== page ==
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Shell urged to return cash to shareholders after beating first-quarter forecasts

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Shell has room to increase its returns to shareholders, analysts said, after Europe’s biggest oil and gas company beat earnings expectations by a fifth and maintained its share buyback scheme at $3.5bn in the first quarter. 

Shell’s operating cash flow was now running at a yearly rate of more than $60bn, said Lydia Rainforth, an analyst at Barclays, adding that “over time, there is room for Shell to deliver increases in the dividend on an underlying basis”.

Biraj Borkhataria, an analyst at RBC Capital Markets, noted that Shell, which trades at a significant discount to its US peer ExxonMobil, now had a higher underlying cash flow and a similar capital expenditure budget. “The valuation disconnect continues to look extreme to us,” he said, adding that Shell might choose to increase its returns to shareholders in the second half of the year.

Wael Sawan, Shell’s chief executive, has promised to cut costs, simplify the business and focus on operations in a bid to close the valuation gap with US oil majors.

He previously noted that if the gap remained after the end of 2025, he would have to consider “all options”, including changing the company’s London listing, perhaps, for one in the US. Shell’s former chief executive, Ben van Beurden, has said that the company is “massively undervalued” in London.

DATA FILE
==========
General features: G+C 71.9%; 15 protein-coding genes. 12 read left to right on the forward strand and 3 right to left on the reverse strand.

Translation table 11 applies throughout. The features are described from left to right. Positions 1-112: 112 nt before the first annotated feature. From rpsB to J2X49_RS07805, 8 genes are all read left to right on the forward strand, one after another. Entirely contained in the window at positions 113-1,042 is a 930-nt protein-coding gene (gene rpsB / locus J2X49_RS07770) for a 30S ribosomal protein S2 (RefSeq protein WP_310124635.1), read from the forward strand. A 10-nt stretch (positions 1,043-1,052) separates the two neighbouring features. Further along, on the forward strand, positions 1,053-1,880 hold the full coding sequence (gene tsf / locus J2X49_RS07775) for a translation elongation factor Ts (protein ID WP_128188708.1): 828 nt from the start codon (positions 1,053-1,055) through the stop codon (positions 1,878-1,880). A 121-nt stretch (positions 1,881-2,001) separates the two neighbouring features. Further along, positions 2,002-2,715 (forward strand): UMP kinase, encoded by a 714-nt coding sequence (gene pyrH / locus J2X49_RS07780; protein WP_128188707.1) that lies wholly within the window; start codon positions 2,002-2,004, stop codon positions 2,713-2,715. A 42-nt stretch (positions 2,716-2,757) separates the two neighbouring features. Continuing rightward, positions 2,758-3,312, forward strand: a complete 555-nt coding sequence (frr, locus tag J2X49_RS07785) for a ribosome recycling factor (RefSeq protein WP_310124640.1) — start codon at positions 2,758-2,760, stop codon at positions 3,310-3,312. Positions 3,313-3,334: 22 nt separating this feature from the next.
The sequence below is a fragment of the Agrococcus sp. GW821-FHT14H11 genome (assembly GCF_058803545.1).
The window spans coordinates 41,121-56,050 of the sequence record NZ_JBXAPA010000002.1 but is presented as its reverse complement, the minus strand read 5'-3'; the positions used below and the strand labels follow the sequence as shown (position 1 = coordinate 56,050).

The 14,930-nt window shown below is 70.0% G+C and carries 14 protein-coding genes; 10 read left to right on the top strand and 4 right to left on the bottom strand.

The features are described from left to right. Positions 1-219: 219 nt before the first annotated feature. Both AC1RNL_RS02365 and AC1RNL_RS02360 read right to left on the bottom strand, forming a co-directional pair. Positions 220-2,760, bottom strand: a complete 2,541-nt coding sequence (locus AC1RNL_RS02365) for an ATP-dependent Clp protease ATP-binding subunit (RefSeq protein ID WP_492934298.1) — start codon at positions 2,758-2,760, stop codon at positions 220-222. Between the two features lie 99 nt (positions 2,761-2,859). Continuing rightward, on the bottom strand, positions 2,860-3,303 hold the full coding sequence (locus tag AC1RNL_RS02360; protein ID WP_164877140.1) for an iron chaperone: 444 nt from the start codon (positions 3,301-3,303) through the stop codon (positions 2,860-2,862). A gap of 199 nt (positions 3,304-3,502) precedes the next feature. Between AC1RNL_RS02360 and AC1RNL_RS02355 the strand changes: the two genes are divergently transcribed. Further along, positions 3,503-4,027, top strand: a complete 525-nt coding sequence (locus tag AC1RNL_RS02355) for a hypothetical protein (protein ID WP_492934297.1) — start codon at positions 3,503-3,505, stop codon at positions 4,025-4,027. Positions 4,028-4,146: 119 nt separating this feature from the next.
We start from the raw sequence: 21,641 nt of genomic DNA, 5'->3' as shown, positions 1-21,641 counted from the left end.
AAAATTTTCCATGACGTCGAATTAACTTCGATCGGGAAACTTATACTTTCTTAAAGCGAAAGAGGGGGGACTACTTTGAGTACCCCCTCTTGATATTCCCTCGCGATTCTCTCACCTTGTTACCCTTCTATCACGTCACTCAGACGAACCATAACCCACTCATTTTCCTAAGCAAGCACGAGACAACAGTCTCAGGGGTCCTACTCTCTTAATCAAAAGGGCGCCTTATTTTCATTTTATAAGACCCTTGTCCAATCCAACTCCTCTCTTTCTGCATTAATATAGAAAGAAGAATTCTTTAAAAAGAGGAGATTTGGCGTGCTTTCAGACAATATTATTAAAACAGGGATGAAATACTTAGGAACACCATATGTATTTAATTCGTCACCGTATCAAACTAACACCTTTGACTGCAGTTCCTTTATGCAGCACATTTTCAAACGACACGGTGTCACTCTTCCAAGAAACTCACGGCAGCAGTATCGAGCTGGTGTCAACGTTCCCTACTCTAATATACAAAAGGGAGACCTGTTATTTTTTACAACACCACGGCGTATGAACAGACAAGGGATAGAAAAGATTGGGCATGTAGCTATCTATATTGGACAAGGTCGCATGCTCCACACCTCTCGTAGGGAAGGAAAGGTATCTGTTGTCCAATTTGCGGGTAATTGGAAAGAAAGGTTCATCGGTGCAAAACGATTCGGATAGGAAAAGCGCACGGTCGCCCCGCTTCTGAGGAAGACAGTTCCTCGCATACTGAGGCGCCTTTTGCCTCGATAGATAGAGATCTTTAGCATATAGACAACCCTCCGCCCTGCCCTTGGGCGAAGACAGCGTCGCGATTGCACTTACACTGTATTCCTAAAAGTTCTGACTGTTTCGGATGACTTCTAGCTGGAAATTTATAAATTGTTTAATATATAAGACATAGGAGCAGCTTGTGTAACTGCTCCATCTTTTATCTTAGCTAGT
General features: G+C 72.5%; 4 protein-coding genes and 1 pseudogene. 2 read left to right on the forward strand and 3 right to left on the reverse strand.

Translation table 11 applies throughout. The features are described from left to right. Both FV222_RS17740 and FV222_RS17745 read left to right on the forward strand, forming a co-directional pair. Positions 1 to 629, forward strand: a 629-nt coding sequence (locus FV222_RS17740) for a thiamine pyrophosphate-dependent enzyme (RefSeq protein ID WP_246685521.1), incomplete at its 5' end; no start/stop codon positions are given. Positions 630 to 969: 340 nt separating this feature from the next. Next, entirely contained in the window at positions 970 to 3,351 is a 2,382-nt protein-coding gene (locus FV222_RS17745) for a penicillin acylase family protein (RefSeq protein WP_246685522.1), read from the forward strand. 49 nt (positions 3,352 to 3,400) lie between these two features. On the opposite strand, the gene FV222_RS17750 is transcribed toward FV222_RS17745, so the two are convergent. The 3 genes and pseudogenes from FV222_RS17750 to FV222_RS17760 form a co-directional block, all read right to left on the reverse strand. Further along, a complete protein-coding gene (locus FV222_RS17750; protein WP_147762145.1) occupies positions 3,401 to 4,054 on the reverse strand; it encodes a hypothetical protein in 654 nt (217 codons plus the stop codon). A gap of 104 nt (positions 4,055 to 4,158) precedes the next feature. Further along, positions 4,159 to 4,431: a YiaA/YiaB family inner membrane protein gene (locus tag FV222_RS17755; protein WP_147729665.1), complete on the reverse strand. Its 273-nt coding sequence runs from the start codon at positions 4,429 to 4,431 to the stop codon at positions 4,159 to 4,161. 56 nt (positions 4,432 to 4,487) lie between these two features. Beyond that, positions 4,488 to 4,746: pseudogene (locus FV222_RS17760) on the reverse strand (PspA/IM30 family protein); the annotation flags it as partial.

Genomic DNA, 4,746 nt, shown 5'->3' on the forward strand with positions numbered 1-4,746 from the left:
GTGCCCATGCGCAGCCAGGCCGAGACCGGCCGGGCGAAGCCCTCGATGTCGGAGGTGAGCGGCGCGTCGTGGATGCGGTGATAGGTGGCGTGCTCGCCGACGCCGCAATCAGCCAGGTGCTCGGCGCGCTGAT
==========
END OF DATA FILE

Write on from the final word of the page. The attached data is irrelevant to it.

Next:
Christyan Malek, an analyst at JPMorgan, said that Shell’s improved cash flow “should bring the merits of a US listing into clear focus” given that ExxonMobil’s valuation was twice that of Shell’s.

Shell said adjusted earnings were $7.73bn in the first quarter of 2024, well ahead of a consensus forecast of $6.5bn, but down 19 per cent from the same period last year as gas prices fell back after Europe’s energy crisis. Net debt fell to $40.5bn from $44.2bn a year ago.

In early trading, Shell’s shares rose 1.45 per cent in London to £28.60.

Shell posted an operating cash flow in the first quarter of $13.3bn, compared with a consensus forecast of $13.7bn and down 6 per cent year on year.

Shell reported strong profits in its gas business, accounting for 40 per cent of its earnings. The company said that its rate of production of liquefied natural gas was at the top end of its earlier guidance. Its total oil and gas production was up 10 per cent compared with the final quarter of 2023 because of lower maintenance in Australia and Qatar.

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